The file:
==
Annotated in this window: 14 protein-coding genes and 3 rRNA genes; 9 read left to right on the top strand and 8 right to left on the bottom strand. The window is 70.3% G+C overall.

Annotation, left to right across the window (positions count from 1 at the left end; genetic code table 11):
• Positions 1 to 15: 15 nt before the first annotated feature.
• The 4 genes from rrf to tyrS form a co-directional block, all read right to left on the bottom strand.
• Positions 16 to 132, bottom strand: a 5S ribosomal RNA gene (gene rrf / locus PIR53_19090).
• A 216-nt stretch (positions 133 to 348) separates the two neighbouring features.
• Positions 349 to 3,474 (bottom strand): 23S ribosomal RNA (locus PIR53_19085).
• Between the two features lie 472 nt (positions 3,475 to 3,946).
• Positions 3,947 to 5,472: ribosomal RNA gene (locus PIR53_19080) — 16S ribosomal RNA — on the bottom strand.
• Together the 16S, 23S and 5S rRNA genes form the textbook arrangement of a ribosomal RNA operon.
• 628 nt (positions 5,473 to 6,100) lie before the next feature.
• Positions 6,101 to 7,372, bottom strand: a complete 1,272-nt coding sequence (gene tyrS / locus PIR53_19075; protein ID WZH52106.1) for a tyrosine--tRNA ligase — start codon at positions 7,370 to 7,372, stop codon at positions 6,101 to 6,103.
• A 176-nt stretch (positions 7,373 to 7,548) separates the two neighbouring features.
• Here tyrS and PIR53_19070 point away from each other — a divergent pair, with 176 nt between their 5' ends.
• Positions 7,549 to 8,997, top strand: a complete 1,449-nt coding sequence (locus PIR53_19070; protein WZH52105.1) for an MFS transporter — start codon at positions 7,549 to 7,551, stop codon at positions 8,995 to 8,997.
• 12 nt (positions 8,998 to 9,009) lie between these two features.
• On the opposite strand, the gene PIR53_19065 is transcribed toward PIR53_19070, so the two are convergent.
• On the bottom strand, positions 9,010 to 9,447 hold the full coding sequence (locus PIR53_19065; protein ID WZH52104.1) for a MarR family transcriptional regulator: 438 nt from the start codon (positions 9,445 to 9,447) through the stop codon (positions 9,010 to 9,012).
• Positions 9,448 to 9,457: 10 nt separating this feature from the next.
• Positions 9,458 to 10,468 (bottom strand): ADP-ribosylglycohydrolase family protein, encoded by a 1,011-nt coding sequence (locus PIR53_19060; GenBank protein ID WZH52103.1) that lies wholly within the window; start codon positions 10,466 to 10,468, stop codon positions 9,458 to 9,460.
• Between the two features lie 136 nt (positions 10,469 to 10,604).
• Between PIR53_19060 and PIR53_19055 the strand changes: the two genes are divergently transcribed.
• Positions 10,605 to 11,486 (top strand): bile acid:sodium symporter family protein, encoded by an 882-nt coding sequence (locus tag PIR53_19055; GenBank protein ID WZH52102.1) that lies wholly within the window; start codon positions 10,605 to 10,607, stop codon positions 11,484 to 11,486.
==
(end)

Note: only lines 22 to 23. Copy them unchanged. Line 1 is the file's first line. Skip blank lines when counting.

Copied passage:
• Between PIR53_19060 and PIR53_19055 the strand changes: the two genes are divergently transcribed.
• Positions 10,605 to 11,486 (top strand): bile acid:sodium symporter family protein, encoded by an 882-nt coding sequence (locus tag PIR53_19055; GenBank protein ID WZH52102.1) that lies wholly within the window; start codon positions 10,605 to 10,607, stop codon positions 11,484 to 11,486.